Holiday Classic brings top-level Alpine ski racing back to Steamboat Springs.
Steamboat Springs — Ski racers from around the country, and a few from around the world, will arrive at Howelsen Hill early next week for one of the biggest Alpine ski racing events on the season.
“We are thrilled about it,” said Adam Chadbourne, who is the Alpine director for the Steamboat Springs Winter Sports Club. “It’s gong to be wonderful to race on our home hill under great conditions with incredible athletes from around the country, Canada and a number of foreign nations. We are excited to be able to show off our venue, which is world class.”
The Holiday Classic has been a tradition in the Yampa Valley for nearly 30 years, but former Alpine director Chris Puckett said changes to the event 15 years ago have helped it grow into one of the most popular FIS race series in the country.
“These used to be regular introductory FIS races.” Puckett said. “It was kind of a regional event and drew mostly college and club kids who were looking for some racing opportunities around the holidays.”
But Puckett had a different vision of what the races could be.
His vision came from his years of traveling around Europe as a member of the U.S. Ski Team and seeing the way small towns there had embraced ski racing. Many of those towns were smaller than Steamboat and would never dream of hosting a World Cup or even NorAm level ski race. But those small towns opened their doors to the smaller FIS events and turned them into featured attractions with a festive atmosphere.
Puckett had just arrived in Steamboat Springs to take a position as Alpine director with the Steamboat Springs Winter Sports Club. That first year he went to work finding local businesses to support the racing event, and he asked local merchants to erect tents at the base of Howelsen during the races. He also started offering prize money as an incentive for elite ski racers to come to Steamboat for a few days of ski racing.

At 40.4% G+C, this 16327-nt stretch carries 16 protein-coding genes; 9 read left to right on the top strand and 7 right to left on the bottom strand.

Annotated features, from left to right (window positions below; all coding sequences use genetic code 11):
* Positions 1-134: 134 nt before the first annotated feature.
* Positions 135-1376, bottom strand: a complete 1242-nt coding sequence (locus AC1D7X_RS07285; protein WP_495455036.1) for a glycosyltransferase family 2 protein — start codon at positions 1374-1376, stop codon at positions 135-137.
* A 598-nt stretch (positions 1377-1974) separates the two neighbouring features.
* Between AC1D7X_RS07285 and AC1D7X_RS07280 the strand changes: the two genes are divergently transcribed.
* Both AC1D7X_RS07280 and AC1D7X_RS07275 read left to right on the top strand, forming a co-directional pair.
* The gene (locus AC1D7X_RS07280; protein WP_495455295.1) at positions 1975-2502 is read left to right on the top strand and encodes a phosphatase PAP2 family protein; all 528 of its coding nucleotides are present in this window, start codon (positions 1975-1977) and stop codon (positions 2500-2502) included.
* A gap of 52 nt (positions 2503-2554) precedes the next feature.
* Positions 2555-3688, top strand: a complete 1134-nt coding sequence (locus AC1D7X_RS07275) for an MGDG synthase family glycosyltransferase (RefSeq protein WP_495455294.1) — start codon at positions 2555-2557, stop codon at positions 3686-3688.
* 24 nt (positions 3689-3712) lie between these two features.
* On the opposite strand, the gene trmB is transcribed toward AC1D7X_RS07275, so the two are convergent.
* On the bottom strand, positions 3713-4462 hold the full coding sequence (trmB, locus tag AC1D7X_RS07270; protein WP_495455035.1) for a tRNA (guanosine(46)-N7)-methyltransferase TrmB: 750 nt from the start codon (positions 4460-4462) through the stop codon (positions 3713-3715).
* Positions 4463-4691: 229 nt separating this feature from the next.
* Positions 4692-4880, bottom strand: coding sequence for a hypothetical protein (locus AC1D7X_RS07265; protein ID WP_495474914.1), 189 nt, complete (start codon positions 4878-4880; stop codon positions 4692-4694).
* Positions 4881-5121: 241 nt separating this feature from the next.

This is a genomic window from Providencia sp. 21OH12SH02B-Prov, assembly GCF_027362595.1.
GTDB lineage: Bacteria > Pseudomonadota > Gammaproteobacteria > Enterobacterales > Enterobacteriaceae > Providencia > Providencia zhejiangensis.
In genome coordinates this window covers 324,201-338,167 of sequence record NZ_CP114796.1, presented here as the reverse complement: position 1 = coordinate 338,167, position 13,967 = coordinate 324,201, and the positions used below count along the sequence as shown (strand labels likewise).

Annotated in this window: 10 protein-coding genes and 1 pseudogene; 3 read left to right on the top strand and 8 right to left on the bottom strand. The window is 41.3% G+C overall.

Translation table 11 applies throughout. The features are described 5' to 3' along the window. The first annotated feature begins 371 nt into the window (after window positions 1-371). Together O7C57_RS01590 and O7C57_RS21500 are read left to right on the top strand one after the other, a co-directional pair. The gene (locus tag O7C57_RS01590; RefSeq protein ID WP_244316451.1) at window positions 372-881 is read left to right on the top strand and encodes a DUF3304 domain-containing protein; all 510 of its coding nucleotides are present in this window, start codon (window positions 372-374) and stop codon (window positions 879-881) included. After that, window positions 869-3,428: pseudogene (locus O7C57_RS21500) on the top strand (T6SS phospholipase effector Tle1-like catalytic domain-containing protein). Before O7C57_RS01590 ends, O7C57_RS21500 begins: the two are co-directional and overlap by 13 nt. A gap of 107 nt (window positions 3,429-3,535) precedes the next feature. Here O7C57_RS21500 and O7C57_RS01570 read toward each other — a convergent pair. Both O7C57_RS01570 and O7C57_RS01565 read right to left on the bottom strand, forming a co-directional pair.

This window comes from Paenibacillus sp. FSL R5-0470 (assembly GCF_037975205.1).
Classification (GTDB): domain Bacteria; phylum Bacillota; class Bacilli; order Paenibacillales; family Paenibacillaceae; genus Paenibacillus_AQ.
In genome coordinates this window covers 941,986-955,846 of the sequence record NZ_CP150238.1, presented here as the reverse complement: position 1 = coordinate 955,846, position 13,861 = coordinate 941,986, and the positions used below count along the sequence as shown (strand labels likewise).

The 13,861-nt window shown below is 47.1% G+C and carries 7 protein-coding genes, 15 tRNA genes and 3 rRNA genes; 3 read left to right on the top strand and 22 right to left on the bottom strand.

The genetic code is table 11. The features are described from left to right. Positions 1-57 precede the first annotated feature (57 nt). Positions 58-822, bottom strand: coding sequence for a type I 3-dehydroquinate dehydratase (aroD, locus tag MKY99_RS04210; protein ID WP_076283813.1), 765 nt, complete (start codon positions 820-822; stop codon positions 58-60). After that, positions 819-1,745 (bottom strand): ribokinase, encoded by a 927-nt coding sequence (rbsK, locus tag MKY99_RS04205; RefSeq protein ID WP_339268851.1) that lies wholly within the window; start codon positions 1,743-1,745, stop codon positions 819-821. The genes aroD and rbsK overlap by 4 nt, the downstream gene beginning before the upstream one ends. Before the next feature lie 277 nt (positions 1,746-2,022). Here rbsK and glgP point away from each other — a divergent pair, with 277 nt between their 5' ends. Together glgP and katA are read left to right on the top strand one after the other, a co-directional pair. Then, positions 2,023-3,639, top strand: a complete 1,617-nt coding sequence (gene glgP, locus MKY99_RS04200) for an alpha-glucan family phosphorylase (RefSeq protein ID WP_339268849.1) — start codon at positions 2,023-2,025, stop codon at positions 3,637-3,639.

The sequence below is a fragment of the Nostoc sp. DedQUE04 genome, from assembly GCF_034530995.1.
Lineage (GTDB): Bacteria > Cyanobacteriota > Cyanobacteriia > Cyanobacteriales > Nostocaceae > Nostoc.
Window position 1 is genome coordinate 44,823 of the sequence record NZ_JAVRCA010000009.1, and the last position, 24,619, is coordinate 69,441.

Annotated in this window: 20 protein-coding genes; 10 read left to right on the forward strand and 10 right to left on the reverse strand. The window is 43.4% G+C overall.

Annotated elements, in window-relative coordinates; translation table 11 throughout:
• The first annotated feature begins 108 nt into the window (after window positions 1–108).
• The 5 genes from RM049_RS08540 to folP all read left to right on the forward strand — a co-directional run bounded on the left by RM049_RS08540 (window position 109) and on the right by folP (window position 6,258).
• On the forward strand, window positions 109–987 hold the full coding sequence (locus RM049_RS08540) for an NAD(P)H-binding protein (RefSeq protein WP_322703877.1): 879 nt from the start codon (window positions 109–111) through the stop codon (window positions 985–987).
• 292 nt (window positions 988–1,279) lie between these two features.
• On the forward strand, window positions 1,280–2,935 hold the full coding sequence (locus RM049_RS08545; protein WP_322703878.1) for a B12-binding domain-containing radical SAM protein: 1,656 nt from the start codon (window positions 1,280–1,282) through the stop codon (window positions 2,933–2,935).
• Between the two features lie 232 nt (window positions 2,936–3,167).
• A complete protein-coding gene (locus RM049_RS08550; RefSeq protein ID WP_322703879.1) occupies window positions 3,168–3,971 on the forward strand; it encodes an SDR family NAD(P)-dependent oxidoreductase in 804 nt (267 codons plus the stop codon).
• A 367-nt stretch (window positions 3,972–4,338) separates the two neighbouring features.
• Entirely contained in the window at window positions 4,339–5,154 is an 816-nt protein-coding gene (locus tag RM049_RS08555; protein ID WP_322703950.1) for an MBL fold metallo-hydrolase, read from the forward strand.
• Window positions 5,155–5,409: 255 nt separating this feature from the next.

Those early days were lean, and Puckett admits that he had to reach into his own pockets to bring the idea to life.
“The first few years we (Puckett and ski racing supporter David Balldinger, Jr.) had to put up the money ourselves,” Puckett recalled. “I remember racing and wanting to win that first year, so that I could win the prize money and would not have to pay it myself.”
The good news was that Puckett, who was fresh off the U.S. Team, did win the money. But simply by offering it, he had changed the course of the Holiday Classic. Top ski racers knew if they would show up and win, they could earn some money.
“This isn’t an easy race to win,” Puckett said. “It is one of the best slalom hills anywhere in the country, but it is unforgiving. One mistake can be the difference between winning and losing, and the competition it always tough.”
But Puckett’s and Baldinger’s gamble paid off quickly. Over the years, the Holiday Classic has drawn skiers such as Jake Fiala, David Chodounsky, Andrew Weibrecht and Mark Engels. It has also provided a place to race for hometown favorites including Anna Marno, Hig Roberts, David Lamb and Drew Roberts.
A few years ago, the event started holding races under the lights, and Puckett said the event has become one of the most popular FIS events in the country.
“I think it has met my expectations,” Puckett said of the race. “It’s a pretty cool event, and it offers local ski racers a top-level event that brings the excitement of ski racing back to Howelsen Hill.”
This year’s Holiday Classic will begin with a slalom race for juniors at 9 a.m. Monday. The women will step into the starting gates first, followed by the men at 10 a.m. The skiers will be back in the gates Monday afternoon. The same schedule will be followed for Wednesday’s races.
On Tuesday, ski racers will be racing for a $1,000 prize in both the men’s and women’s slalom races. The women will start the first run at 1:45 p.m., and the men race at 2:45 p.m. The second runs will take place under the lights with the women’s main event beginning at 5:30 p.m., and the men expected to start at 6:30 p.m.
Chadbourne said the start times are approximate and that weather, course issues and other factors may push start times back. However, he said the atmosphere at the base will be festive with Gluehwein (hot spiced wine) for those over the age of 21, and fire pits to stay warm while celebrating one of Steamboat’s longest-running Alpine skiing traditions.
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